Day 6: Up early again
& hiking by 7.30am with more of yesterday’s terrain. Again I really enjoyed the physical aspect
& was thanking my trainer for each uphill, downhill & log clamber
I did without feeling any sort of fatigue.
It started to rain mid morning & continued to rain on & off for
the rest of the day. Spirits were down
amongst the less strong in the group & the going was now very very
slow. By now Dad had gurgly guts & wasn't eating much to avoid having additional bathroom stops which were now all
by shovel along the trail; which also meant he didn’t have much energy. K was cactus by around 10am so by 4pm was
crawling like a snail having a porter help her up & down
every step & up & over every log.
put K first after head porter Kerry who was helping her with porter Paul following &
helping her as required. Next was Dad
followed by John my porter who took it upon himself to be Dad’s personal
assistant after deciding & telling me that I was a “good trekker & didn't need any help because I could help myself” (again thanks to my trainer!!!!!). Quite a few of the boys said the same or
similar thing to me & I was again pleased that all my hard work had paid
off. I’m usually the one who is physically
the least strong & struggling to make it through to the end of the day
& always consciously worried about holding everyone up. Not this time!!!
Next was myself,
then G (fellow trekker), Reg, some more porters, Dave, Plumbing Boy & the last of the porters. Although sometimes Dave blazed on ahead with
a porter or 2. PB actually encouraged the porters who were carrying bags to stop & wait for 20 minute intervals
& then follow on as it only took them around 10 minutes to catch us up
rather than to be standing around with the heavy weights on their backs
watching us go slow.
On the first day of
trekking, Kerry had cut us all a pole to help with the trekking. We all originally had 32mm ish diameter bamboo
poles, but within 3 hours Kerry cut me a "better" pole from a local timber, very
strong & smaller in diameter saying that he thought the bamboo pole was a
bit too heavy for me & that this pole would be much better. By now I’d named my pole Barry. Barry White to be precise. When the going was slow I’d bust out a bit of “I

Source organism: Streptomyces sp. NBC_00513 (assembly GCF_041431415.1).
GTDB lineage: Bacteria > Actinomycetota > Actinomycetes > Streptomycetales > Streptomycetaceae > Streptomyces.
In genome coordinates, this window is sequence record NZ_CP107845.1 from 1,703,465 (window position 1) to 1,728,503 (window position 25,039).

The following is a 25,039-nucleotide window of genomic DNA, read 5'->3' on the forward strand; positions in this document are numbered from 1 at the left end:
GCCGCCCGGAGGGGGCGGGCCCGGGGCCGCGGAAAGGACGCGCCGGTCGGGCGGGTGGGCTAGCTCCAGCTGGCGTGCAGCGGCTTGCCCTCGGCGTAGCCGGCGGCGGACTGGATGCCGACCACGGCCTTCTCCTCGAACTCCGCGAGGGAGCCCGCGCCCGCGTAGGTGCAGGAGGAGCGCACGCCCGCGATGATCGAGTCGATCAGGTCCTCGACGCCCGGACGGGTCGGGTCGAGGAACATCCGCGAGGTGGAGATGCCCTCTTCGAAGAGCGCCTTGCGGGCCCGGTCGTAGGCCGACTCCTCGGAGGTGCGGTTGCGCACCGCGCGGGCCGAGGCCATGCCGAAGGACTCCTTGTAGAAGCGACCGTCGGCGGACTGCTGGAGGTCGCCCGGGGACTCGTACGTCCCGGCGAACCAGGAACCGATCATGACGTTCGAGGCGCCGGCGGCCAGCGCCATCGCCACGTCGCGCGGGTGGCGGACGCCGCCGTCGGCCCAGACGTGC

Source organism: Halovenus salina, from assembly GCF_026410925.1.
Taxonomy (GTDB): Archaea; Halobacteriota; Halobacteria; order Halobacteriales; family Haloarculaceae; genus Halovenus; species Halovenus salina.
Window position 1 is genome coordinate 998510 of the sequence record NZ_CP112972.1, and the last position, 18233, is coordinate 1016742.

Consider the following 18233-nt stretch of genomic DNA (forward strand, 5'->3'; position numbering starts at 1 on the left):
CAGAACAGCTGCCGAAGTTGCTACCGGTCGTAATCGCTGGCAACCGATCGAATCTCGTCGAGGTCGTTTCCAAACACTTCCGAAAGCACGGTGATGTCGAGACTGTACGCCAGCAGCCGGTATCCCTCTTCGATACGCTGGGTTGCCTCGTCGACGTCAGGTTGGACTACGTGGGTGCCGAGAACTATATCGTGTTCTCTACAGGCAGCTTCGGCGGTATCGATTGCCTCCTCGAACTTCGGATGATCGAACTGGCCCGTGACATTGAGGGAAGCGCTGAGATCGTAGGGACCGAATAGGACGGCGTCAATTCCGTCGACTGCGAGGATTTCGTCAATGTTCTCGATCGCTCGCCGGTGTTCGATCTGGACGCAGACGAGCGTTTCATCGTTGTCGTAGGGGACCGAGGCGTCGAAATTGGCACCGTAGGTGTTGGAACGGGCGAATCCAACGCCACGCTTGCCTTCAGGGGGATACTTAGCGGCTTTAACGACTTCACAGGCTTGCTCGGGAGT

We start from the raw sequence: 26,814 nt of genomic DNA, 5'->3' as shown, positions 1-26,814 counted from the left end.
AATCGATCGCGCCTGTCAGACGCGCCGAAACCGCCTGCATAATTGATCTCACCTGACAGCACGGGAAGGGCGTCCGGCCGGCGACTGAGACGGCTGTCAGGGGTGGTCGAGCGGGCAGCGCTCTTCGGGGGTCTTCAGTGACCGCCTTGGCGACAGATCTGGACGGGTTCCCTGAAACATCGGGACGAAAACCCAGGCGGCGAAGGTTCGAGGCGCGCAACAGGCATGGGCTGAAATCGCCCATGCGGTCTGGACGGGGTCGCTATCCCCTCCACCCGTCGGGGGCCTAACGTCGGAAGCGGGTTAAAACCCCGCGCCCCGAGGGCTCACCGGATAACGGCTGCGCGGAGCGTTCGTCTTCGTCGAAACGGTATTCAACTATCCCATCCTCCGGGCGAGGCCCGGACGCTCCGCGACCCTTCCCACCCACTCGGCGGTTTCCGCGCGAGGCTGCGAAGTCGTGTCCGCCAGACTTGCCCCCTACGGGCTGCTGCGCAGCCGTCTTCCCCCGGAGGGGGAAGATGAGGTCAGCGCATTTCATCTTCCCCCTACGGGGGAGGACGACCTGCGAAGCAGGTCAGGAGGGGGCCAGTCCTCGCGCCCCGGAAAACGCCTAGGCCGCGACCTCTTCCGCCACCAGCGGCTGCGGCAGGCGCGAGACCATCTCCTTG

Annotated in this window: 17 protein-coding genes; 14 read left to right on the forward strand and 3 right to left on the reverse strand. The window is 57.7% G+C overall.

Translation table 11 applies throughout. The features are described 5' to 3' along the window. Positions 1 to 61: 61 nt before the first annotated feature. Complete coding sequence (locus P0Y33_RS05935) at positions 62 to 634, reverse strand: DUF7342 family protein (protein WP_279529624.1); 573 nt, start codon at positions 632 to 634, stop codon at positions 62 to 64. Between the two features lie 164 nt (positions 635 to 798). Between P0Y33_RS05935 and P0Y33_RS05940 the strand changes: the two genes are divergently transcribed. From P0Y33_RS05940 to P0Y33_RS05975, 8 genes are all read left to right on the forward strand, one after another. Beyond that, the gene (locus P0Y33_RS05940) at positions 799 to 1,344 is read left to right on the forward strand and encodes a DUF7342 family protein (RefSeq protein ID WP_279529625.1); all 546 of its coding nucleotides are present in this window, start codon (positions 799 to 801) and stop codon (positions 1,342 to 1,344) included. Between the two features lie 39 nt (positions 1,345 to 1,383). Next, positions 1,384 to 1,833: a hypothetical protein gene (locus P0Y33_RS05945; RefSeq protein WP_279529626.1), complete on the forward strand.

can’t get enough of your love baby” & have a bit of a dance with my pole to
Barry as a great help! Sometimes we had to step up or down hill as large as I could possible stride so anchoring Barry halfway up or down allowed me to use my upper body to achieve these big steps. Also brilliant for clambering over logs - pushing off with Barry it was easy to plant my outside foot in the notch cut into the log, then swing Barry down over the log & jump or step down with the inside leg over the log making sure Barry was planted on the outside of the track so I didn't fall off it & down the steep mountain side!!!
We only made it to
House Bamboo that night instead of Guadagasal as the going was slow.
Some of the boys had pushed ahead to put up the blue tarp & get a
fire lit as the rain would not be helpful in either endeavor, so by the time we
arrived they had both sorted. As we
arrived it started raining heavily & our tents were hastily erected. The boys decided there wasn't enough room to
set up all the tents & that PB had to bunk in with me considering they
were 2 man tents.
House Bamboo was
basically a bamboo shelter on the trail – not really a camping ground, so tents
were set up on the track, under the shelter & down the track with the blue
tarp off the track in the only possible space available!
PB decided that
there was no way he was going to fit into my tent with me even without the
packs inside the tent & chose to sleep with the boys under the tarp with
created great amusement for them to start with.
They didn't really believe he was serious, then they weren't really sure
how to handle the situation & made him a fern & bamboo base to go under
his thermarest mat.
The boys of course didn't have thermarests or sleeping bags & slept rough on top ferns & bamboo
with the fire & each other for warmth.
Dinner was done by 6.30pm & most of us toddled off to bed by 7pm due
to the weather & the boy’s tarp over the fire was just too smokey for us to
comfortably sit under, even though we would all fit.
Dad had cut his finger on a sharp rock during the day & John had done some bush first aid until we reached camp. The rain had also done
nothing to improve K’s cold & while I’d slept better the night before was
apprehensive as to how the next day would go.
Apparently PB had settled in well & the boys were honored to have him with them staying up
late sharing jokes, stories & culture. PB eventually went to sleep but said there were usually a couple of
boys awake at any given time tending the fire.
The highlight of the night was when a large tree fell close by the blue
tarp & one of the boys had such a fright he clamber from one end of the
tarp to the other over the top of the boys to “escape!”. I didn't hear a thing & slept pretty well
the whole night through, but that porter copped a lot of ribbing the next day over his antics!